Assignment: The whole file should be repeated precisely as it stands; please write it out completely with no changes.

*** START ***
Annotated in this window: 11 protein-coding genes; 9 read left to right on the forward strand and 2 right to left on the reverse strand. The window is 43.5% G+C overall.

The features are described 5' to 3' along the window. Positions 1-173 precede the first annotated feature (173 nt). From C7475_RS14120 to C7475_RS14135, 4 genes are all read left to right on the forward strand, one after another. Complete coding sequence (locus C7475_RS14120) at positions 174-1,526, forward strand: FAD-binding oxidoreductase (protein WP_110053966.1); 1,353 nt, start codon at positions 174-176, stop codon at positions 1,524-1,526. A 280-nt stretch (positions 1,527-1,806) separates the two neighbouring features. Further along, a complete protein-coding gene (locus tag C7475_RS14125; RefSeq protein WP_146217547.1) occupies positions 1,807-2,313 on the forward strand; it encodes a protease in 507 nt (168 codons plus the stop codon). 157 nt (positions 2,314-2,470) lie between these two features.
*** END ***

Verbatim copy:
Annotated in this window: 11 protein-coding genes; 9 read left to right on the forward strand and 2 right to left on the reverse strand. The window is 43.5% G+C overall.

The features are described 5' to 3' along the window. Positions 1-173 precede the first annotated feature (173 nt). From C7475_RS14120 to C7475_RS14135, 4 genes are all read left to right on the forward strand, one after another. Complete coding sequence (locus C7475_RS14120) at positions 174-1,526, forward strand: FAD-binding oxidoreductase (protein WP_110053966.1); 1,353 nt, start codon at positions 174-176, stop codon at positions 1,524-1,526. A 280-nt stretch (positions 1,527-1,806) separates the two neighbouring features. Further along, a complete protein-coding gene (locus tag C7475_RS14125; RefSeq protein WP_146217547.1) occupies positions 1,807-2,313 on the forward strand; it encodes a protease in 507 nt (168 codons plus the stop codon). 157 nt (positions 2,314-2,470) lie between these two features.